The Well-Tempered Ear

Classical music: American violinist Joshua Bell is the new concertmaster, conductor and music director of The Academy of St. Martin in the Fields chamber orchestra. And his first release for Sony Classical features outstanding readings of two Beethoven symphonies.

June 1, 2013

By Jacob Stockinger

It is time to play some more catch-up.

This past season was so busy with local events that I often had to overlook other important or interesting news in the world of classical music.

One of them us that the photogenic American violinist Joshua Bell (below) – himself a heart-throb superstar who always sells out the house – started his tenure as the new music director, concertmaster and conductor of the British chamber music orchestra The Academy of St. Martin in the Fields.

joshua Bell

Bell took his first chair and took up his baton last September with an initial contract of three years. He succeeds the American pianist Murray Perahia, who resides in London and led the group from 2000 to 2010.

Bell is the latest conductor to take over the ASMF group (below) from others director including Iona Brown, Kenneth Sillito and the famous founder Sir Neville Mariner, who made more than 500 recordings with the ASMF.

Marriner, by the way, is now 89 but is still the Life Director of ASMF, which gave its inaugural concert in 1959 with 12 players, all male.

Academy of St Martin in the Fields

Anyway, The Ear finds the first release by Bell and ASMF extremely satisfying.

Contrary to what you might expect, the new recording does NOT feature a violin concerto as a chance for Bell to show case his talents.

Instead it offers two Beethoven symphonies: the famous one is No. 7, said to be the favorite of many Beethoven-philes, including The Ear. (The famous second movement, done by Bell and the ASMF, is in a YouTube video at the bottom.)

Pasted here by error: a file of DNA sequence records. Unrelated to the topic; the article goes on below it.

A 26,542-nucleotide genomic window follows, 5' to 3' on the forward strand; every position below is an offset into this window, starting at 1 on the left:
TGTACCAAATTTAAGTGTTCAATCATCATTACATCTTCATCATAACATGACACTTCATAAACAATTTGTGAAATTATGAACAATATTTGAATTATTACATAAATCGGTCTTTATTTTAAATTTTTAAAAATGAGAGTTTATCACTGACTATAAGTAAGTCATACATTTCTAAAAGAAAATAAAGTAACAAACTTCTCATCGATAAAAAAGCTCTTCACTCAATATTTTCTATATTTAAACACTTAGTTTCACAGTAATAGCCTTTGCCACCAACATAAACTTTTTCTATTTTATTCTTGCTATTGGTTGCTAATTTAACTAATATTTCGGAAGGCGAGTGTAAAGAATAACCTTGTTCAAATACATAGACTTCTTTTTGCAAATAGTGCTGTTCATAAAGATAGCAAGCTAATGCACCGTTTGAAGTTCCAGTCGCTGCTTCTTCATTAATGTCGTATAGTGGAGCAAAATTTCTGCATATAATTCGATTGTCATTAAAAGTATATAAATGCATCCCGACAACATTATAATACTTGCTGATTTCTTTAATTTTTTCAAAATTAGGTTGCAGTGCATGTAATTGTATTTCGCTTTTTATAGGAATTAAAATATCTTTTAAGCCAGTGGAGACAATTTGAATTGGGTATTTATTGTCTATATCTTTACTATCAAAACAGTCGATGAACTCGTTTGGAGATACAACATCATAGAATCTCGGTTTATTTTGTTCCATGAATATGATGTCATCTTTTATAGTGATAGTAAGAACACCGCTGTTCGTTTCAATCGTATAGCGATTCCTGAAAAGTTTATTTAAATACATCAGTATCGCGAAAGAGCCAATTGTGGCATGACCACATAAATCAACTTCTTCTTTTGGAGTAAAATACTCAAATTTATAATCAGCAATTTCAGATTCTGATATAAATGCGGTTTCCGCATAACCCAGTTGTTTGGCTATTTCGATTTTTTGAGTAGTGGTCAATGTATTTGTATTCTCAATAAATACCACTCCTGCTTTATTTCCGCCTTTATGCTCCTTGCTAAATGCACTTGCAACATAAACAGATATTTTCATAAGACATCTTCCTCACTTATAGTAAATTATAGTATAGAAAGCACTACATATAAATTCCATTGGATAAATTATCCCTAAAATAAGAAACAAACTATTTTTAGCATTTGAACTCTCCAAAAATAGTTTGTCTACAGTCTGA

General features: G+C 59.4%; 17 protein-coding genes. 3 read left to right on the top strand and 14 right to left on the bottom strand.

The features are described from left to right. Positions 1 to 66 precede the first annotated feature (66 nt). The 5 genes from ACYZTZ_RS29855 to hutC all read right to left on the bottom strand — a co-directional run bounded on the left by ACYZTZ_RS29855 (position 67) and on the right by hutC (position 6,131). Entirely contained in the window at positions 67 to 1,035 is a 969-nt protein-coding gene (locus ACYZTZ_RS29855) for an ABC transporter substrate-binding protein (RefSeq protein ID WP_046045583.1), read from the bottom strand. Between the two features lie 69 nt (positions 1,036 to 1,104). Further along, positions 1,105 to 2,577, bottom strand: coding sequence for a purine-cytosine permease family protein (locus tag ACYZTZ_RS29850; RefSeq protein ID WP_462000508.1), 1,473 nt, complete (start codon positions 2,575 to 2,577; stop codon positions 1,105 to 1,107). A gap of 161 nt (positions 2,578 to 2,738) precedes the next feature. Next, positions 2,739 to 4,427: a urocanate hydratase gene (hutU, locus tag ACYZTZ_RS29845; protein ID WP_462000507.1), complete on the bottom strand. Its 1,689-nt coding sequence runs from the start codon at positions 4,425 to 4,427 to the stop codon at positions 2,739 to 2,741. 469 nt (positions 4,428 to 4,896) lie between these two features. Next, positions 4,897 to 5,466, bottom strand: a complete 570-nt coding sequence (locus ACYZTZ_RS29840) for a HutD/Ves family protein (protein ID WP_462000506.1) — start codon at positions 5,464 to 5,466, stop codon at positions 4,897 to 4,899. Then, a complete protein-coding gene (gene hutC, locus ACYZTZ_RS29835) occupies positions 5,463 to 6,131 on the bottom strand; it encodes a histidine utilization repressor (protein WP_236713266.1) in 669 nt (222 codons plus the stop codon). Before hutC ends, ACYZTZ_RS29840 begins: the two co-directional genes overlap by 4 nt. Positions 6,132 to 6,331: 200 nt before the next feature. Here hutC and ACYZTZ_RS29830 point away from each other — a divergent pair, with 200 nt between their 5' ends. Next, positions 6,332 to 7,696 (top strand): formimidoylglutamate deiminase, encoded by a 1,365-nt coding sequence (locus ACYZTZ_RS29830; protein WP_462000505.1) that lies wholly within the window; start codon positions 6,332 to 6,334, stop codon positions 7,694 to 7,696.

The release couples that famous work with the Symphony No. 4, which is underappreciated and under-performed, coming in between the famous Symphony No. 3 “Eroica” and the most famous No. 5.

joshua bell ASMF beethoven cd cover

In both cases, Bell turns in exacting, if  mainstream rather than revolutionary, performances full of balance, energy, sharp attacks and releases and precise rhythms as well as great singing lyricism – all the qualities one expects from great violin or string playing. Plus, I like the chamber scale and the emphasis on counterpoint and dialogue.

And from what my ears tell me, Bell favors brisk rhythms that keep you engaged, but they are not rushed.

All in all, I find it a very listenable album, one I have returned to again and again – and expect you will too.

Are these definitive performances? Well, The Ear long ago gave up on the idea of a definitive performance, which is and should be an impossibility in music and in art in general. Definitiveness would kill off the very qualities of originality and liveliness we most value in art.

But suffice it to say that these performance by Joshua Bell and The Academy strike me as among the most appealing you will find.

You have fine but never fussy interpretations of a well-picked program in which Beethoven (below) seems allowed to speak for himself in the both extroverted and introspective moods represented by these two contrasting symphonies And the sound engineering is terrific in providing transparency and scale.

Beethoven big

All in all, I would not be surprised to see this recording nominated for a Grammy or other international awards.

And I also suspect The Academy made a very smart and populist choice in bringing such a high-profile but versatile and seemingly unpretentious player as Joshua Bell – who wrote his own liner notes about the music and these performances as well as his new role as the leader of ASMF. He may well attract younger audiences and inexperienced audiences — which all classical music groups are now trying to do.

Here is a link to the group’s website:

And here is a link to an essay a by Joshua Bell on why classical music should not be stuffy. It is a fine read:

And here is an interview with Joshua Bell did NPR’s “Deceptive Cadence” blog about his new role (below):

Joshua Bell with ASMF

Do you have an opinion about Joshua Bell?

Do you have a favorite Beethoven symphony and Beethoven interpreter?

And do you have a favorite recording by ASMF (I still treasure the now out-of-print recording of Dvorak’s lovely Serenade for Strings coupled with Grieg’s charming suite “In Holberg’s Time.”)

The Ear wants to hear.

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